The oppressively vapid life of Morgan is forever transformed when a mystical blue pyramid - that inexplicably produces doorknobs - appears in his apartment. What follows is a tale of greed ... See full summary »
A story that follows a New York woman (who doesn't really have an apartment), apprentices for a dance company (though she's not really a dancer), and throws herself headlong into her dreams, even as their possibility dwindles.
Kris is attacked one night, and hypnotized, using a grub with hypnotic properties, administered by a thief. She follows the thief's instructions to give him everything, even taking out loans. After the worms are extracted, she wakes up to find her life ruined. She's lost her job, her finances are destroyed. Years later, she meets Jeff whom she may have a lot in common with. Written by
The film that Kris is editing at the beginning of the movie is A Topiary, the film that Shane Carruth had begun production on before deciding to film Upstream Color instead. See more »
(at around 32 mins) When Jeff and Kris are in the coffee shop and Kris is digging in her case, there is a menu standing on the table. When the shot shows both, there is no menu standing on the table. See more »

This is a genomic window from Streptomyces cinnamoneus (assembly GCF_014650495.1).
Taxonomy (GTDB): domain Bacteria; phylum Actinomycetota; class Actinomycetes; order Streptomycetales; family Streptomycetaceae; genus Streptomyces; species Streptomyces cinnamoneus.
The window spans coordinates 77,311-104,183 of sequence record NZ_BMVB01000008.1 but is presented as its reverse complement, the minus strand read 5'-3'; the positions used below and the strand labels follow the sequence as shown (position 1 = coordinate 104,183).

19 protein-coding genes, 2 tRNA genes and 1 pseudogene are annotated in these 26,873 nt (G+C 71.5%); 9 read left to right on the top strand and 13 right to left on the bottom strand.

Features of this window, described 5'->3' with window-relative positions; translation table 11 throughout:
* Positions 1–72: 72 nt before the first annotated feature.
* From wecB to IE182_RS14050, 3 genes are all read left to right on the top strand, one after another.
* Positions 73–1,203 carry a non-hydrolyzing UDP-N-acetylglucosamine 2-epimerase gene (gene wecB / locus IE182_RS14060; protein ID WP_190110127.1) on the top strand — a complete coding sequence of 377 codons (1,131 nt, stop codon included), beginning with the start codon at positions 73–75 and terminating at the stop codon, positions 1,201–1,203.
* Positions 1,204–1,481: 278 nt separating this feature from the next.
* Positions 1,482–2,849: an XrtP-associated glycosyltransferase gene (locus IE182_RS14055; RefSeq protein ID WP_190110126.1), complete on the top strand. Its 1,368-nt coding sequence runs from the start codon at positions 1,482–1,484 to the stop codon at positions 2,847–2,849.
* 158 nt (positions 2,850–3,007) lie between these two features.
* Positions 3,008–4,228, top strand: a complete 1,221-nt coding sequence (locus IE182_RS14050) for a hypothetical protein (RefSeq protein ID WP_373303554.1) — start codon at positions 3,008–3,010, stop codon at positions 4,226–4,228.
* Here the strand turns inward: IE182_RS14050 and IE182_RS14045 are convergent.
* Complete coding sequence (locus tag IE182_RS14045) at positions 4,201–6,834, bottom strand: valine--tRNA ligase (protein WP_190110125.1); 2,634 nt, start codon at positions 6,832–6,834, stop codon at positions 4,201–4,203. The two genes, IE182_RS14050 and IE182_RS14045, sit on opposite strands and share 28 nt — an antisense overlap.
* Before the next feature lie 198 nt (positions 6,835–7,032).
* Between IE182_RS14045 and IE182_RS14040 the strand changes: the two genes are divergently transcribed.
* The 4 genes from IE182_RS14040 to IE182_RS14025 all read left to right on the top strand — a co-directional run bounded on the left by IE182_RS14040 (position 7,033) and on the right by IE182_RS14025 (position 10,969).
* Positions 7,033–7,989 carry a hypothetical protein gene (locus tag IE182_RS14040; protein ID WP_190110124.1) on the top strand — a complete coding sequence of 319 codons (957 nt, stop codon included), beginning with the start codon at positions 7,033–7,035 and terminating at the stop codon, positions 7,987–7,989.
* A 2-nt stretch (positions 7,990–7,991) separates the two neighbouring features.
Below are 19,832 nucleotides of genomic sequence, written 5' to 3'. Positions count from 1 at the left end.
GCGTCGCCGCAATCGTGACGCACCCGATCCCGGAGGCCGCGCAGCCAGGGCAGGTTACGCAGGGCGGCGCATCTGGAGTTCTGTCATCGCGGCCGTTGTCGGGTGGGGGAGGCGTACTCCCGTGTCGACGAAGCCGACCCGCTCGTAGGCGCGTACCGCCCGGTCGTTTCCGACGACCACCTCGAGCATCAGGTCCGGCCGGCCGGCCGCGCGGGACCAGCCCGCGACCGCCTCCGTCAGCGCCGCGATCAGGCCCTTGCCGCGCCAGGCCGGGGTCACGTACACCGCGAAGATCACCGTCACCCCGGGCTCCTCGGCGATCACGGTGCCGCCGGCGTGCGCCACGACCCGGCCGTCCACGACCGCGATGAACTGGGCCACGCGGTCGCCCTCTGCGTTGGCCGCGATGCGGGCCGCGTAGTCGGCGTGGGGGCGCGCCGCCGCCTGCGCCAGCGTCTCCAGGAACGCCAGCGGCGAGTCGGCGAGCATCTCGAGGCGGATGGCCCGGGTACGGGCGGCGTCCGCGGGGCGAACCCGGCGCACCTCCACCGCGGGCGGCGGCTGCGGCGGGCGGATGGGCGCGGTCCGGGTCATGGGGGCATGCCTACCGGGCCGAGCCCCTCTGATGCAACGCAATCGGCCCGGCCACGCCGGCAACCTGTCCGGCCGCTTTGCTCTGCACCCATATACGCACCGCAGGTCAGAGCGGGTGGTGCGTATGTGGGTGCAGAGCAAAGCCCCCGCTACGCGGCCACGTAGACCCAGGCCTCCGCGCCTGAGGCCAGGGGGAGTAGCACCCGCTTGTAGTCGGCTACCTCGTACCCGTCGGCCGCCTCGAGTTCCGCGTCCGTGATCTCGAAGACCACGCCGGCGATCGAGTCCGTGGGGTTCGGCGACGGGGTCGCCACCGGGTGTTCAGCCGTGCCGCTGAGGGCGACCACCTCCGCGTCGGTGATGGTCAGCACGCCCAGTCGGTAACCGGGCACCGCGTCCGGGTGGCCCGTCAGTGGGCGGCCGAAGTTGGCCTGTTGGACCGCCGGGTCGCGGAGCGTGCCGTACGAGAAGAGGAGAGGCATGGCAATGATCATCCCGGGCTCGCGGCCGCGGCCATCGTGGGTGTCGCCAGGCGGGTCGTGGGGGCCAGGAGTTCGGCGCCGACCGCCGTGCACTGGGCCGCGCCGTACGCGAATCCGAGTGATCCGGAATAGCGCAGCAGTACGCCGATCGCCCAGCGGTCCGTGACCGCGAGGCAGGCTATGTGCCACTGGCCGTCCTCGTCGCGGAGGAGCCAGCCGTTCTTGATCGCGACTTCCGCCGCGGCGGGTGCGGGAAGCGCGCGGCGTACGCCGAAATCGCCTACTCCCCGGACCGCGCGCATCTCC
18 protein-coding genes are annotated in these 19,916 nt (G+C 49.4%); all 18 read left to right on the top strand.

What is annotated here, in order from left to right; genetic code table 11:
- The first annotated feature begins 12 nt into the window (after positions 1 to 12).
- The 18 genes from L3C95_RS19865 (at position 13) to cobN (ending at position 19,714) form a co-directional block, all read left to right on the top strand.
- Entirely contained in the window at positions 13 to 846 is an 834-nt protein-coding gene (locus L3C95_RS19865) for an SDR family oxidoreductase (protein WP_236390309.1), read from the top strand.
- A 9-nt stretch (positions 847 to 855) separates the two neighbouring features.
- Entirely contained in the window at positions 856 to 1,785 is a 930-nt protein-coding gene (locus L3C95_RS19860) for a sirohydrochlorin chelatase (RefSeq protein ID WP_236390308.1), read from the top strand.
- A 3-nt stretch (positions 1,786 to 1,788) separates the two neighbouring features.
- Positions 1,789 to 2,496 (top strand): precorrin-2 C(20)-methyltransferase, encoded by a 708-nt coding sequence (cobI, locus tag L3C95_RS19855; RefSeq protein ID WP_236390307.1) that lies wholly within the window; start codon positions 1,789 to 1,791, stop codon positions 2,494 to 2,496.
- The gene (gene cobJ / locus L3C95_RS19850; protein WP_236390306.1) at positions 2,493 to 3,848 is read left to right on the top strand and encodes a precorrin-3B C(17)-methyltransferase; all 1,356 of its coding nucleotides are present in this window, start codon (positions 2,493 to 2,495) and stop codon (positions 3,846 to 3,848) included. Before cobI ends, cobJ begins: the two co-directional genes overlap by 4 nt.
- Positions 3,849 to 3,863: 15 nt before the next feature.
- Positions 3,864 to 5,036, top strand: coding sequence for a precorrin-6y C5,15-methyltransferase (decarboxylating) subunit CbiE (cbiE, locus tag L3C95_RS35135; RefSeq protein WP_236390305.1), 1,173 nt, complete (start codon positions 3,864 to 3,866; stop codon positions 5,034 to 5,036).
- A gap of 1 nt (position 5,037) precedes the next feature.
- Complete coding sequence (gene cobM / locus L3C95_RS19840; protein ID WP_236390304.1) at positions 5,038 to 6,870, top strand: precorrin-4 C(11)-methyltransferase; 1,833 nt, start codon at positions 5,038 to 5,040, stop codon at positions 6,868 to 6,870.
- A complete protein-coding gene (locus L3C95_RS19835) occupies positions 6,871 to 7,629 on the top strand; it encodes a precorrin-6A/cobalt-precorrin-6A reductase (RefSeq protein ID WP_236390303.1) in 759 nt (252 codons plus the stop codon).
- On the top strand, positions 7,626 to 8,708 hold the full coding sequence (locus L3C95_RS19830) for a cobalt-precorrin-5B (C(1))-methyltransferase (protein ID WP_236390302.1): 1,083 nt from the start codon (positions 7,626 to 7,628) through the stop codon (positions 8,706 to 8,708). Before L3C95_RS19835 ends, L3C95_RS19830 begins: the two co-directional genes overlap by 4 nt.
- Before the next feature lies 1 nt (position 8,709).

There are two approaching armies: hunger and fatigue, but a great wall keeps them at bay. The wall extends to the sky and will stay up until I say otherwise.
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I mean, if you can only "get" what goes on in a movie when you have read the summary, then what's the point? There is nothing to figure out in this film, even though I really put a considerable amount of effort to discover some symbolism or hidden meaning somewhere amidst the irrelevant and randomly put together scenes and characters of this movie, accompanied by nostalgic music and hand-held camera shots. At least when you watch Yodorowski, you can see the symbolism, you get the pictures, maybe not 100%, but there is some meaning there, somewhere. Upstream Color is probably an ambitious -on the part of the director- effort to try and make a seemingly "futuristic" film, with a Lynchian and Yodorowskian feel added to it, but, to my mind, fails miserably.
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